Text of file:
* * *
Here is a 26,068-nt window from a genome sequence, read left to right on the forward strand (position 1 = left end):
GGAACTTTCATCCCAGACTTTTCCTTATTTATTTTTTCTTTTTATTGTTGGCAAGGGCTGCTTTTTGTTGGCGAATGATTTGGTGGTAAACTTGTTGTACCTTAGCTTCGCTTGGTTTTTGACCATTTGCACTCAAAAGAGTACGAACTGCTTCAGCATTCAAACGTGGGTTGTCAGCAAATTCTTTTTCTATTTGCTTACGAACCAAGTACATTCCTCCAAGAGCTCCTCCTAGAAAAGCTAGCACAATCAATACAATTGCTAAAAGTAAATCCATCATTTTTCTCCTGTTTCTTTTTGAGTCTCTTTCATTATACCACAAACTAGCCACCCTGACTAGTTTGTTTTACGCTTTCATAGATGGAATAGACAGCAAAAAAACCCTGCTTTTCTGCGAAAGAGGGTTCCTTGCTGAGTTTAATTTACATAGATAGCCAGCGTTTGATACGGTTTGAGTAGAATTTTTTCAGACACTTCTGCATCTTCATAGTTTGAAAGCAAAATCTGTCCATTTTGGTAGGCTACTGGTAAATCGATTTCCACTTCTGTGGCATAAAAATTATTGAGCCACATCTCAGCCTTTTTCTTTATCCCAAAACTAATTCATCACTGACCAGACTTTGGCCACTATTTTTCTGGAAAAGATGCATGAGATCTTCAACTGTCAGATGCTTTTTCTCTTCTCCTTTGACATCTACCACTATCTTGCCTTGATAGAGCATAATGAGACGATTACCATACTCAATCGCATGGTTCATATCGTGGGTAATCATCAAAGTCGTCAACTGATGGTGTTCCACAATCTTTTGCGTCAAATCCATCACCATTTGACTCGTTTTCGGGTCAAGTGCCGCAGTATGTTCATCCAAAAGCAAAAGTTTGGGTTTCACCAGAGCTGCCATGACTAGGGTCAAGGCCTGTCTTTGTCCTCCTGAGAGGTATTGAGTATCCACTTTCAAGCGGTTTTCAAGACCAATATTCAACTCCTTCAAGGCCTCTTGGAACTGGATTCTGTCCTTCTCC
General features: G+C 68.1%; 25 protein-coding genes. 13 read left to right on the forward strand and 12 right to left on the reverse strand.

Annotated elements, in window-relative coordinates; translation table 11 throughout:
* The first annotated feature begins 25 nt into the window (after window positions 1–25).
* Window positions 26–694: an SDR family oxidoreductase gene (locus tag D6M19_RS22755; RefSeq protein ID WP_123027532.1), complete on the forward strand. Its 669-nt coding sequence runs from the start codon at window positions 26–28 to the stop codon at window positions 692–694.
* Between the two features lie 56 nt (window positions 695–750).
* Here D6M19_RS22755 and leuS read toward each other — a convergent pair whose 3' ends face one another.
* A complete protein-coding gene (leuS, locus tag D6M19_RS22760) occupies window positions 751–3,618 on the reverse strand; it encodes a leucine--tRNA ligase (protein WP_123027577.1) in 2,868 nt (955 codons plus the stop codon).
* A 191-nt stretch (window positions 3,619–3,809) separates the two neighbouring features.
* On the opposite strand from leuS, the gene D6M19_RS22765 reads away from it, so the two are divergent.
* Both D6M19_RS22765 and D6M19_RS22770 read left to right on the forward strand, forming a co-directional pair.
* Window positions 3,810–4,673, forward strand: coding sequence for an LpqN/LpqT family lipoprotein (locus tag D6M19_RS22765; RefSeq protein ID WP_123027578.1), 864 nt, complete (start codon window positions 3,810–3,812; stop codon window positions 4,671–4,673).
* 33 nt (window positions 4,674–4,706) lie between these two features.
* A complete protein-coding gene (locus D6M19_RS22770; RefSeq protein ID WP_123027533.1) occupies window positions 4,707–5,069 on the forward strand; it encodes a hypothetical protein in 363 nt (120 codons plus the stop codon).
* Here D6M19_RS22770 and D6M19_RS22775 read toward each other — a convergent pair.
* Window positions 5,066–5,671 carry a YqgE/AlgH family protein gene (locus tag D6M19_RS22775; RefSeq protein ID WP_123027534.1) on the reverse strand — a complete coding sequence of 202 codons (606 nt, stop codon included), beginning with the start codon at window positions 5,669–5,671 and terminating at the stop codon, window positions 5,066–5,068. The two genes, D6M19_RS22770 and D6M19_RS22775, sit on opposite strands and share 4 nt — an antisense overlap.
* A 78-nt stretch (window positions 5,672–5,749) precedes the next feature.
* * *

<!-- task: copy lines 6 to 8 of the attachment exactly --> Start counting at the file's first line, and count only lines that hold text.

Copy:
* Window positions 26–694: an SDR family oxidoreductase gene (locus tag D6M19_RS22755; RefSeq protein ID WP_123027532.1), complete on the forward strand. Its 669-nt coding sequence runs from the start codon at window positions 26–28 to the stop codon at window positions 692–694.
* Between the two features lie 56 nt (window positions 695–750).
* Here D6M19_RS22755 and leuS read toward each other — a convergent pair whose 3' ends face one another.